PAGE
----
So to even entertain the idea of this happening — of the United States of America not paying its bills — is irresponsible.  It’s absurd.

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…there are no magic tricks here.  There are no loopholes. There are no easy outs.  This is a matter of Congress authorizes spending.  They order me to spend…They lay all this out for me because they have the spending power.  And so I am required by law to go ahead and pay these bills. 

Separately, they also have to authorize the raising of the debt ceiling in order to make sure that those bills are paid.  And so, what Congress can’t do is tell me to spend X, and then say, but we’re not going to give you the authority to go ahead and pay the bills. 

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You do not go out to dinner and then eat all you want, and then leave without paying the check. And if you do, you are breaking the law.

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And the notion that Republicans in the House, or maybe some Republicans in the Senate, would suggest that “in order for us to get our way on our spending priorities, that we would risk the full faith and credit of the United States” — that I think is not what the Founders intended.  That’s not how I think most Americans think our democracy should work.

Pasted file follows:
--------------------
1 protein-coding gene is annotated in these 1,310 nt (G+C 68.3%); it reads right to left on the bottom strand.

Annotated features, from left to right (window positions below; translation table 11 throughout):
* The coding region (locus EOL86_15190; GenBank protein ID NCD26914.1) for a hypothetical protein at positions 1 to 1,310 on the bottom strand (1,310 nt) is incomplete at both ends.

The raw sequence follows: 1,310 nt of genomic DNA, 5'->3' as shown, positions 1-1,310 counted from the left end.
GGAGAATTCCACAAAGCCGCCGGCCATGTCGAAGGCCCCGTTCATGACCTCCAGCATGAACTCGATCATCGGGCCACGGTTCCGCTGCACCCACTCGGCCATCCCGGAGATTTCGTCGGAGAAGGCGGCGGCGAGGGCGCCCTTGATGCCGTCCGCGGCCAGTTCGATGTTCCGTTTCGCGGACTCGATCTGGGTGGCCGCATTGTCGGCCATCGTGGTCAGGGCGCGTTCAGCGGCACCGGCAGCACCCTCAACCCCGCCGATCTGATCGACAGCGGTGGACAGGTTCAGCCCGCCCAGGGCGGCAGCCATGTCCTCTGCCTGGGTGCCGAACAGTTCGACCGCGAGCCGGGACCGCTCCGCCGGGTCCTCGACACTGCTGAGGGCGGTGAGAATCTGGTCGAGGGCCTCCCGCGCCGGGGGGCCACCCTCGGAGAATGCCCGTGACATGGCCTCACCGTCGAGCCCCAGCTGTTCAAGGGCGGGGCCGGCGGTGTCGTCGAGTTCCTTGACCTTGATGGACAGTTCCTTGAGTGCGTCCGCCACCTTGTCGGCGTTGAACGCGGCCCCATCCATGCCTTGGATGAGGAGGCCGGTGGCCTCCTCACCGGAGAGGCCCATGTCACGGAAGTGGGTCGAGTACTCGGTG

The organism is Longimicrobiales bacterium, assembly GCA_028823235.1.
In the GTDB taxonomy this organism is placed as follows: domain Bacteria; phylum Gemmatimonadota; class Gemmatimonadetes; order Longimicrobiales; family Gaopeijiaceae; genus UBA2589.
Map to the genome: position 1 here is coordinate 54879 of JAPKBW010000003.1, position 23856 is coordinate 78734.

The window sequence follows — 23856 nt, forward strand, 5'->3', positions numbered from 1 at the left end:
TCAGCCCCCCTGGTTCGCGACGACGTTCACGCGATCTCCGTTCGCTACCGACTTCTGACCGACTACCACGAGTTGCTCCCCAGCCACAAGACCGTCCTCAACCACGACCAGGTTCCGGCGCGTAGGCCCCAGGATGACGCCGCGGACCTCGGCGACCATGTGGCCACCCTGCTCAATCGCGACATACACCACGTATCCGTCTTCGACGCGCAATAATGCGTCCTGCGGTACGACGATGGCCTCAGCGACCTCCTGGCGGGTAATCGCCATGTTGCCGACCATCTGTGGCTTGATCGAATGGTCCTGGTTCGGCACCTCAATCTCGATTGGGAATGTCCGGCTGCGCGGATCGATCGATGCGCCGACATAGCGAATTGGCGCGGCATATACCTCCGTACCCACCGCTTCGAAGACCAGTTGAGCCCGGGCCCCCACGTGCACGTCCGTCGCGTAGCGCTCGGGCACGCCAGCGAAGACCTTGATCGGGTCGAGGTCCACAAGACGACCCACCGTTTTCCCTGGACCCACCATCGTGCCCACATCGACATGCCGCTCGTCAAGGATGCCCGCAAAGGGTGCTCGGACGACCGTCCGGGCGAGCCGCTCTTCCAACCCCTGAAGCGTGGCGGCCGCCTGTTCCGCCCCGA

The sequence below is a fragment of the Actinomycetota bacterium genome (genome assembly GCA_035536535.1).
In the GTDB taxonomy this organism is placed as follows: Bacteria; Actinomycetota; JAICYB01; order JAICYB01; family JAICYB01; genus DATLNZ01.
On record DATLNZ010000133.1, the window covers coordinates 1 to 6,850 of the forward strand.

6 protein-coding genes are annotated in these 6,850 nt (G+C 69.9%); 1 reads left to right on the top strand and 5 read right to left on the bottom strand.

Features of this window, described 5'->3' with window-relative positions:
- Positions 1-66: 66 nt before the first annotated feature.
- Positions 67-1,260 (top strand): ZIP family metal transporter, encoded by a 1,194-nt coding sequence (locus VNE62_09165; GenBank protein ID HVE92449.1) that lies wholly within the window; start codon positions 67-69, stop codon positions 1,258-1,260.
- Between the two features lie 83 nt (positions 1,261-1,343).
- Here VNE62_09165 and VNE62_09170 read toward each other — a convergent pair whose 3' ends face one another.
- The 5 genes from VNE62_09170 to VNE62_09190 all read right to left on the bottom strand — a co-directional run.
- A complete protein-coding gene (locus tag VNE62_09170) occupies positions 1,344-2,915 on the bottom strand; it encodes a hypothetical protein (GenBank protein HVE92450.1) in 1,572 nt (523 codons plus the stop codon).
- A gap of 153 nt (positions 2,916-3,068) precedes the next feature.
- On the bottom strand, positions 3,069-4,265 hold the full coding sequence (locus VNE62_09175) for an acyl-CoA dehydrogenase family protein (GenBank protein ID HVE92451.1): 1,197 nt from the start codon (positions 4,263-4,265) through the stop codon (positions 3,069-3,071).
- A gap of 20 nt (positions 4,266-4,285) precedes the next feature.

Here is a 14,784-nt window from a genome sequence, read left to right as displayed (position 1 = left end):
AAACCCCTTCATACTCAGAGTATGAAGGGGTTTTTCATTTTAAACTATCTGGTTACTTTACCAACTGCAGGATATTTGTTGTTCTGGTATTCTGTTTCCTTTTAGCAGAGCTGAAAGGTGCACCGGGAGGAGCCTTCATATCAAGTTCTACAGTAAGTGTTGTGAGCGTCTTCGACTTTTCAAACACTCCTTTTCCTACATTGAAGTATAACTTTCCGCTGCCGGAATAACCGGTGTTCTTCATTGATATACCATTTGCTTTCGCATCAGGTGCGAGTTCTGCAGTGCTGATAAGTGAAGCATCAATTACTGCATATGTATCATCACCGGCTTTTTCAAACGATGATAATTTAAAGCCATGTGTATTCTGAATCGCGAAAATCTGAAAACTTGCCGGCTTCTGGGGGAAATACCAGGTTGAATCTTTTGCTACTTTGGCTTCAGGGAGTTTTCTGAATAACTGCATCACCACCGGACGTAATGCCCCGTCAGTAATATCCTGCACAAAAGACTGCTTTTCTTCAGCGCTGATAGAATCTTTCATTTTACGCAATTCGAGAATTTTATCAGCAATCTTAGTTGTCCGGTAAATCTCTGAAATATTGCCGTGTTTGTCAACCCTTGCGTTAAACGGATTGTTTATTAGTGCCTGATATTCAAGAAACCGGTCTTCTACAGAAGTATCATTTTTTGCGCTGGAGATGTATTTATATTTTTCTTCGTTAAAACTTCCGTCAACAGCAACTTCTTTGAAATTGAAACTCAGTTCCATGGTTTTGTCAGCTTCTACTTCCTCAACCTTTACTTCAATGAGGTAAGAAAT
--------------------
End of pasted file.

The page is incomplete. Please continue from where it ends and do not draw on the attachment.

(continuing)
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What I will not do is to have that negotiation with a gun at the head of the American people — the threat that “unless we get our way, unless you gut Medicare or Medicaid, or otherwise slash things that the American people don’t believe should be slashed, that we’re going to threaten to wreck the entire economy.”  That is not how historically this has been doneThat’s not how we’re going to do it this time.

Obviously, President Obama cannot come out and say directly that he will not, as America’s chief executive, let the country default on its obligations. If he did so, it would empower Republicans to not raise the debt ceiling and then blame him for the unilateral action (some on the right have already suggested impeachment, should he do so).

So he has to play this part of this very stupid game with his cards close to his chest.

 

3 Comments

  1. Duane, I continue to believe that the 14th Amendment is likely to be used on this, and the problem will then be dumped in the lap of the Supremes. Its language could not be more clear. I’m proud and heartened by the President’s position as you so well laid out – this is leadership.

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  2. Several have likened the GOP actions to economic terrorism. “Terrorism” is a term the right has used for years to scare voters. It is a term they love to abuse to intimidate people and ideas different from them and theirs. Using it to describe their current behavior is no stretch. I keep wondering when the thinking public — if there is any left — will wake up.